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Association of kidney disease outcomes with risk factors for CKD: findings from the Chronic Renal Insufficiency Cohort (CRIC) study.
Am J Kidney Dis 2014; 63(2):236-43AJ

Abstract

BACKGROUND

Various indicators of progression of chronic kidney disease (CKD) have been used as outcomes in clinical research studies. The effect of using varying measures on the association of risk factors with CKD progression has not been well characterized.

STUDY DESIGN

Prospective cohort study.

SETTING & PARTICIPANTS

The Chronic Renal Insufficiency Cohort (CRIC) Study (N=3,939) enrolled men and women with mild to moderate CKD, 48% of whom had diabetes and 42% were self-reported black race.

PREDICTORS

Age, race, sex, diabetes, baseline estimated glomerular filtration rate (eGFR), proteinuria, and other established CKD risk factors.

OUTCOMES

Death, end-stage renal disease (ESRD), and eGFR events, including: (1) eGFR halving, (2) eGFR<15mL/min/1.73m(2), (3) eGFR halving and <15mL/min/1.73m(2), (4) eGFR decrease of 20mL/min/1.73m(2), (5) eGFR halving or decrease of 20mL/min/1.73m(2), and (6) eGFR decrease of 25% and change in CKD stage.

RESULTS

Mean entry eGFR was 44.9mL/min/1.73m(2). Annual rates of death, ESRD, and eGFR halving were 2.5%, 4.0%, and 6.1%, respectively, during an average follow-up of 5.4 years. Associations between risk factors and ESRD and eGFR events were similar across different definitions. However, these associations were substantially different from those with death. HRs for ESRD, eGFR halving, and death in the highest compared to the lowest proteinuria category were 11.83 (95% CI, 8.40-16.65), 11.19 (95% CI, 8.53-14.68), and 1.47 (95% CI, 1.10-1.96), respectively.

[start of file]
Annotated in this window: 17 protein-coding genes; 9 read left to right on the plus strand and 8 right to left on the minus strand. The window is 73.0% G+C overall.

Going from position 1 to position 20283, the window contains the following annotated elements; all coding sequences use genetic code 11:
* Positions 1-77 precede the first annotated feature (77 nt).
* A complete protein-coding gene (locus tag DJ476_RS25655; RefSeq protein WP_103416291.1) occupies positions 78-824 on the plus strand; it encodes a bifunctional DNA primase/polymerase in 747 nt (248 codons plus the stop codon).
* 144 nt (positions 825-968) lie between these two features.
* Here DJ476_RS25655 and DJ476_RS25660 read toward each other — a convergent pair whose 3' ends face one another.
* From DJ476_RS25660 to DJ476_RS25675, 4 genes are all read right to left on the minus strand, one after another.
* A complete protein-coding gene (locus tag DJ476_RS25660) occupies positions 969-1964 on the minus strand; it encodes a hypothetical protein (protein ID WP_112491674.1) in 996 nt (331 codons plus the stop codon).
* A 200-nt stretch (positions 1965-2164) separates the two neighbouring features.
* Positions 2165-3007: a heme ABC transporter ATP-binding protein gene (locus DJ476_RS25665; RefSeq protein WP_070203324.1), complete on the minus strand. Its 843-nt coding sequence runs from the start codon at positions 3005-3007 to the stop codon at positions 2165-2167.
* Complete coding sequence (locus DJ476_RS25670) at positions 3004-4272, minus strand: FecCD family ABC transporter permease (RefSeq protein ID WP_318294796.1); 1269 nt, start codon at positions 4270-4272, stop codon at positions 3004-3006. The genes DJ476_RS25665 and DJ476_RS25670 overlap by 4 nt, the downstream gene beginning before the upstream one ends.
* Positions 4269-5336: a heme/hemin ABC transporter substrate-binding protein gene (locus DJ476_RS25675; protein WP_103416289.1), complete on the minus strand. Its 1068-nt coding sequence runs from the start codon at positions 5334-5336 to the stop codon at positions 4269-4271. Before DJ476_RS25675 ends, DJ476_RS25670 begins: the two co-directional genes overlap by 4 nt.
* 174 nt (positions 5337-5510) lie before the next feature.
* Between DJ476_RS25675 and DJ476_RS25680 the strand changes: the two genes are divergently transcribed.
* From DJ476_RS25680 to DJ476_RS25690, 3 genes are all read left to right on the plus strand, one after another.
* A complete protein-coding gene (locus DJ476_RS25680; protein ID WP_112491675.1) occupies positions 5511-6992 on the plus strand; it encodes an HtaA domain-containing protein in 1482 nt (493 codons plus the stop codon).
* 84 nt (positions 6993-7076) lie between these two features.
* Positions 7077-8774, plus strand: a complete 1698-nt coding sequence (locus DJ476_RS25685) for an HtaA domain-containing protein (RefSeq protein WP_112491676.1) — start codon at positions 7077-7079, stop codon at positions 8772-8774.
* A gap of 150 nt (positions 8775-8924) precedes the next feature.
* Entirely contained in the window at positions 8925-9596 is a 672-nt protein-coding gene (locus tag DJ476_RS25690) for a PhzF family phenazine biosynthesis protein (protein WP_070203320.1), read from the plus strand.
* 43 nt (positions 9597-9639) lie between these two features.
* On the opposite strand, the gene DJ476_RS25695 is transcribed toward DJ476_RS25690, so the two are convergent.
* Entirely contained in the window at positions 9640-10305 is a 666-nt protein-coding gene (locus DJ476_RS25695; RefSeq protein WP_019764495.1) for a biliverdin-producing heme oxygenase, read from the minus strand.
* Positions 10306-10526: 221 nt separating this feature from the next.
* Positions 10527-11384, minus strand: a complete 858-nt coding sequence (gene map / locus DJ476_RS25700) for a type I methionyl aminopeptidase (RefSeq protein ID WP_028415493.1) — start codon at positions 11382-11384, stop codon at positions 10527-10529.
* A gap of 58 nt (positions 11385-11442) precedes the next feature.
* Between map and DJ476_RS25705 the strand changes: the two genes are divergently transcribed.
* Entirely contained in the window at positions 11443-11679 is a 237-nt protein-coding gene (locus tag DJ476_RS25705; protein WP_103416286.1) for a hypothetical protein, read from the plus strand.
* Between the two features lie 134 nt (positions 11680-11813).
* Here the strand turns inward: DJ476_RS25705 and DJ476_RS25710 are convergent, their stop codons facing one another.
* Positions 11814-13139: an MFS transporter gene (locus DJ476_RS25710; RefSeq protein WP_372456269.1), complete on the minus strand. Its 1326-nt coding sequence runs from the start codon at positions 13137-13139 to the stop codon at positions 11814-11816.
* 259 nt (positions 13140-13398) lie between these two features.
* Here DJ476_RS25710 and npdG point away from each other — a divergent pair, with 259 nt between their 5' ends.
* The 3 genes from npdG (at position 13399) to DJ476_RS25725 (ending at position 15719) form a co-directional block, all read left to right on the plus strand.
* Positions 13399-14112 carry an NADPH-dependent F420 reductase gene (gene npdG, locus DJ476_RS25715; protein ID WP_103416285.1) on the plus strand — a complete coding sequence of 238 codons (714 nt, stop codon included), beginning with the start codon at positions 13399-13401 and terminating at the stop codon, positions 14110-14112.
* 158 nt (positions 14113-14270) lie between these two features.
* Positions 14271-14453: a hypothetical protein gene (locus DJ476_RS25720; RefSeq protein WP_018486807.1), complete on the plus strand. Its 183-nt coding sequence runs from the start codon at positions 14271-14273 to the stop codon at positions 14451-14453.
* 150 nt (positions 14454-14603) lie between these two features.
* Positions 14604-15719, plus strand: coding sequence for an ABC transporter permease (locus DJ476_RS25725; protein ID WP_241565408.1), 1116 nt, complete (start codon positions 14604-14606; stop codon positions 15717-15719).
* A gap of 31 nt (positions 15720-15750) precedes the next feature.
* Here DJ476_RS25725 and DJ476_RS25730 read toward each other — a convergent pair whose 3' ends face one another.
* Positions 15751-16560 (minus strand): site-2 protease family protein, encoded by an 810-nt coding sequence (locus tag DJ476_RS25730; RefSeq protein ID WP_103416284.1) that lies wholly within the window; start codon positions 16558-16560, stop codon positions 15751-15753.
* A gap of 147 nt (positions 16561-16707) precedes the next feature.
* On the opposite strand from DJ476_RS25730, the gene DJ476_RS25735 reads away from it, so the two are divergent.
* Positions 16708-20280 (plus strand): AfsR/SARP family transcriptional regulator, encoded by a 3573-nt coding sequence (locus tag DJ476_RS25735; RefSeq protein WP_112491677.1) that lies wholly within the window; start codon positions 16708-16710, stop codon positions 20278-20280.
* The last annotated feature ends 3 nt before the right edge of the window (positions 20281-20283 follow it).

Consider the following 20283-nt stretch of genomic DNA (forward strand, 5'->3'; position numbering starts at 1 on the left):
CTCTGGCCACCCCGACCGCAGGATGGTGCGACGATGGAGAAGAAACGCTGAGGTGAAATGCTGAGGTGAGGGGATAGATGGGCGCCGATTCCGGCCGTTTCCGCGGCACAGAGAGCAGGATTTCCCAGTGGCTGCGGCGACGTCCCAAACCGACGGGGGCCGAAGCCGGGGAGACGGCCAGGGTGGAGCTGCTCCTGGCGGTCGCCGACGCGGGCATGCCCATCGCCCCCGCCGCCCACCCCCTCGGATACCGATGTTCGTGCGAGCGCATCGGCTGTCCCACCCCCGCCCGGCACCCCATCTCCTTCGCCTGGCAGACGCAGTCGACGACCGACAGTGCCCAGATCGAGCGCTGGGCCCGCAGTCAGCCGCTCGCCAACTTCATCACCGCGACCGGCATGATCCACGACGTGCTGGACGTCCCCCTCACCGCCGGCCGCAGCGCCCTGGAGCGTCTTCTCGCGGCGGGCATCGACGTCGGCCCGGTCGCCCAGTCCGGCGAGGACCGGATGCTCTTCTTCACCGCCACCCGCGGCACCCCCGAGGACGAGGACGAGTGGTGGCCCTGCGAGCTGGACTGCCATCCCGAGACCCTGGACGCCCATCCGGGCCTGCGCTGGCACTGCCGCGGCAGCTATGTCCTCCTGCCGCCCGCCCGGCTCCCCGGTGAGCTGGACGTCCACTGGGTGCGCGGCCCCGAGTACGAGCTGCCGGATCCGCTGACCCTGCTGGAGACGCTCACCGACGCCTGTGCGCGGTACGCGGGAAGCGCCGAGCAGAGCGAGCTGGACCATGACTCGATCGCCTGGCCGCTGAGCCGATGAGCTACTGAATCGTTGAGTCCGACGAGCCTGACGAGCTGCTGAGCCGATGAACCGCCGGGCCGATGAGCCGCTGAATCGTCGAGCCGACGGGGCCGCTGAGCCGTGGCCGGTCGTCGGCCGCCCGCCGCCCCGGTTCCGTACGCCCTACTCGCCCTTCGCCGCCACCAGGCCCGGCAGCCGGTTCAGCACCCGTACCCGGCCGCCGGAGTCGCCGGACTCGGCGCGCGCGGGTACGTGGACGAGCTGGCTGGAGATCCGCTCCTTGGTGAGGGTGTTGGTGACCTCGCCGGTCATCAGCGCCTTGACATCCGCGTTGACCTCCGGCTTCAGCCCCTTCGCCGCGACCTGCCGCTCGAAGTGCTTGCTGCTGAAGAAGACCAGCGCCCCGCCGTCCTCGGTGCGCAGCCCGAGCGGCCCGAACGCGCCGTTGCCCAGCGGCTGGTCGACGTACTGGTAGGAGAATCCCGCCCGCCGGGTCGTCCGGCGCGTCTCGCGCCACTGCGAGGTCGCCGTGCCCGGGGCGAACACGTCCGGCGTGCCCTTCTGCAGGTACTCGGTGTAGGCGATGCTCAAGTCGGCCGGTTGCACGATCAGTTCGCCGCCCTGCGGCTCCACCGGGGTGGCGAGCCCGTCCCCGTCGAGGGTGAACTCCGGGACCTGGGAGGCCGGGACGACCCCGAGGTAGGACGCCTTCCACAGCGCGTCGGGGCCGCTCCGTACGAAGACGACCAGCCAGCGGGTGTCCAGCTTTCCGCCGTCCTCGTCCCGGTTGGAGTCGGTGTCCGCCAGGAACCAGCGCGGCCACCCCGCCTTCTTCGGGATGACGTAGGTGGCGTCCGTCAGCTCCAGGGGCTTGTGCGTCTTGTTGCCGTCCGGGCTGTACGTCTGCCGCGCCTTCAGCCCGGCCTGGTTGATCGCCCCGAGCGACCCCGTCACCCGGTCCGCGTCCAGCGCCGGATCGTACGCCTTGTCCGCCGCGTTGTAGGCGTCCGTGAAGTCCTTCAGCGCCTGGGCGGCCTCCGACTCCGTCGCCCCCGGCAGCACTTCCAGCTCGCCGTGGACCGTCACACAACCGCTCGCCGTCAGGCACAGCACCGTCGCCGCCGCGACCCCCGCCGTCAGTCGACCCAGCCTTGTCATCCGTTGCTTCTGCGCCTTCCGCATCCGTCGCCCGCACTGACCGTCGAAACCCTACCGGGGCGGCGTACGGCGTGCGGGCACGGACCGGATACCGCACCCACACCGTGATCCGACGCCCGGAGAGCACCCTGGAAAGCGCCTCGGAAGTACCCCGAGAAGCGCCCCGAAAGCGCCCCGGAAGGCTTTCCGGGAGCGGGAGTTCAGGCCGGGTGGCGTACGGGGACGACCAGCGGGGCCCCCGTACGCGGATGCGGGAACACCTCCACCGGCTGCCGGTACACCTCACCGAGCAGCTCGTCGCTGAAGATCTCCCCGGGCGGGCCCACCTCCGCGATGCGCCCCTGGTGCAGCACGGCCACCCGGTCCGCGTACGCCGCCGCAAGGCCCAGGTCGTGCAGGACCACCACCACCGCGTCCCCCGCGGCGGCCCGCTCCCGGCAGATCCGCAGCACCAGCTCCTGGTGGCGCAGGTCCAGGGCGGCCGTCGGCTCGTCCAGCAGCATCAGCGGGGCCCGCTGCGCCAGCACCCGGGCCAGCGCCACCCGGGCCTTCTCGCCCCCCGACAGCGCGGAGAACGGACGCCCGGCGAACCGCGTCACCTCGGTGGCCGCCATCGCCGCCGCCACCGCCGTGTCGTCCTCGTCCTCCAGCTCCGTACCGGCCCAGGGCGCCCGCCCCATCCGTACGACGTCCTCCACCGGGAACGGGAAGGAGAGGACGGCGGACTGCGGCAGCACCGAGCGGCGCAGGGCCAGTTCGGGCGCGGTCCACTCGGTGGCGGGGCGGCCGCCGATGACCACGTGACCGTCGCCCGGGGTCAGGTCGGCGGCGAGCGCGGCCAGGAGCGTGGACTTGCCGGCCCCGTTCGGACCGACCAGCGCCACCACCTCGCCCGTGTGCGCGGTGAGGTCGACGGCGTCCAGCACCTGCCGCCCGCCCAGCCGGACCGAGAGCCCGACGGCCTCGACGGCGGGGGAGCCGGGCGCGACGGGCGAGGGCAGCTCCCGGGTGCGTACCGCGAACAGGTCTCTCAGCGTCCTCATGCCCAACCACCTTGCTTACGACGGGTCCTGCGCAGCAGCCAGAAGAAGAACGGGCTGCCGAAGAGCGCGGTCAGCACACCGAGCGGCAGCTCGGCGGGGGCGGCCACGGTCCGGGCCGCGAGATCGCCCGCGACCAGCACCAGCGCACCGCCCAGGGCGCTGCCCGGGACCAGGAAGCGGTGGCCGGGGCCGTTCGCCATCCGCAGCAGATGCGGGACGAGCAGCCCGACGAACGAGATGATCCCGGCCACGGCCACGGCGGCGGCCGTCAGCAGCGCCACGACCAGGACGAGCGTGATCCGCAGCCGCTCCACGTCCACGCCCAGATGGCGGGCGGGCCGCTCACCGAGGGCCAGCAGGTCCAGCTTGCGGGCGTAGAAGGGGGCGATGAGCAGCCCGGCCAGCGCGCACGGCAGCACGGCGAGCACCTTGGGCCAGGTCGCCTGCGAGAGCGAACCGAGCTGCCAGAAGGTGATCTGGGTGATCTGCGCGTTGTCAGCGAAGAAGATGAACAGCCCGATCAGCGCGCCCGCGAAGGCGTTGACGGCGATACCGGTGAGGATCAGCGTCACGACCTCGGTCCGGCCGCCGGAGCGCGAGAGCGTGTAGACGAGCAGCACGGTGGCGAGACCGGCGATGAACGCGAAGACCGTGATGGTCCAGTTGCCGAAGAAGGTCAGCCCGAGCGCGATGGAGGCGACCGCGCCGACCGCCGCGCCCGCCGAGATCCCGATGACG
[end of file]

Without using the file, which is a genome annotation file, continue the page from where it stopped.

LIMITATIONS

Participants may not be representative of the entire CKD population.

CONCLUSIONS

Using ESRD or eGFR events, but not death, in the definition of kidney disease outcomes is appropriate in follow-up studies to identify risk factors for CKD progression.

Authors+Show Affiliations

University of Pennsylvania Perelman School of Medicine, Philadelphia, PA. Electronic address: weiyang@mail.med.upenn.edu.University of Pennsylvania Perelman School of Medicine, Philadelphia, PA.University of Pennsylvania Perelman School of Medicine, Philadelphia, PA.University of Pennsylvania Perelman School of Medicine, Philadelphia, PA.University of Utah, Salt Lake City, UT.University of Pennsylvania Perelman School of Medicine, Philadelphia, PA.University of California at San Francisco, San Francisco, CA.University of Maryland, Baltimore, MD.Tulane University, New Orleans, LA.University of Illinois at Chicago, Chicago, IL.University of Michigan, Ann Arbor, MI.Case Western Reserve University, Cleveland, OH.University of Pennsylvania Perelman School of Medicine, Philadelphia, PA.National Institute of Diabetes and Digestive and Kidney Diseases, Bethesda, MD.University of Pennsylvania Perelman School of Medicine, Philadelphia, PA.No affiliation info available

Pub Type(s)

Journal Article
Multicenter Study
Research Support, N.I.H., Extramural
Research Support, Non-U.S. Gov't

Language

eng

PubMed ID

24182662

Citation

Yang, Wei, et al. "Association of Kidney Disease Outcomes With Risk Factors for CKD: Findings From the Chronic Renal Insufficiency Cohort (CRIC) Study." American Journal of Kidney Diseases : the Official Journal of the National Kidney Foundation, vol. 63, no. 2, 2014, pp. 236-43.
Yang W, Xie D, Anderson AH, et al. Association of kidney disease outcomes with risk factors for CKD: findings from the Chronic Renal Insufficiency Cohort (CRIC) study. Am J Kidney Dis. 2014;63(2):236-43.